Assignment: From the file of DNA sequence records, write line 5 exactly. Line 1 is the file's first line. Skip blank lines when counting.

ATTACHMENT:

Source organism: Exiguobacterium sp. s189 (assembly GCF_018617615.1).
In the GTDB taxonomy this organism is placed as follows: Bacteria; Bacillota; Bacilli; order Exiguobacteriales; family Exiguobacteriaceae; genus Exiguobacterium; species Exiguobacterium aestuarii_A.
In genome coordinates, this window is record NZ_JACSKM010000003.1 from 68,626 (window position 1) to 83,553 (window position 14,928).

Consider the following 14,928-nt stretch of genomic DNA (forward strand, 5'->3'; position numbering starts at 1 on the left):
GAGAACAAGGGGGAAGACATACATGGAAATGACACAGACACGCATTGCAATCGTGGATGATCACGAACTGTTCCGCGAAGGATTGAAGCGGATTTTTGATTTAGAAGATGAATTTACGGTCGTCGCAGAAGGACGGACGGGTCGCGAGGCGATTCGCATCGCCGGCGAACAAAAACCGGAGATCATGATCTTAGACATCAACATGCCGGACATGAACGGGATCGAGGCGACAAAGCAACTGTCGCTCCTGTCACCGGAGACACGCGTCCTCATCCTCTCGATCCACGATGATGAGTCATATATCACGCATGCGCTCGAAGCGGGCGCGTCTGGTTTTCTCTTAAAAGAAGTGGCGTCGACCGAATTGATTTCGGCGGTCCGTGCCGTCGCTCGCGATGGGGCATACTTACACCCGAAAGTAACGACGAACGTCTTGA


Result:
GAGAACAAGGGGGAAGACATACATGGAAATGACACAGACACGCATTGCAATCGTGGATGATCACGAACTGTTCCGCGAAGGATTGAAGCGGATTTTTGATTTAGAAGATGAATTTACGGTCGTCGCAGAAGGACGGACGGGTCGCGAGGCGATTCGCATCGCCGGCGAACAAAAACCGGAGATCATGATCTTAGACATCAACATGCCGGACATGAACGGGATCGAGGCGACAAAGCAACTGTCGCTCCTGTCACCGGAGACACGCGTCCTCATCCTCTCGATCCACGATGATGAGTCATATATCACGCATGCGCTCGAAGCGGGCGCGTCTGGTTTTCTCTTAAAAGAAGTGGCGTCGACCGAATTGATTTCGGCGGTCCGTGCCGTCGCTCGCGATGGGGCATACTTACACCCGAAAGTAACGACGAACGTCTTGA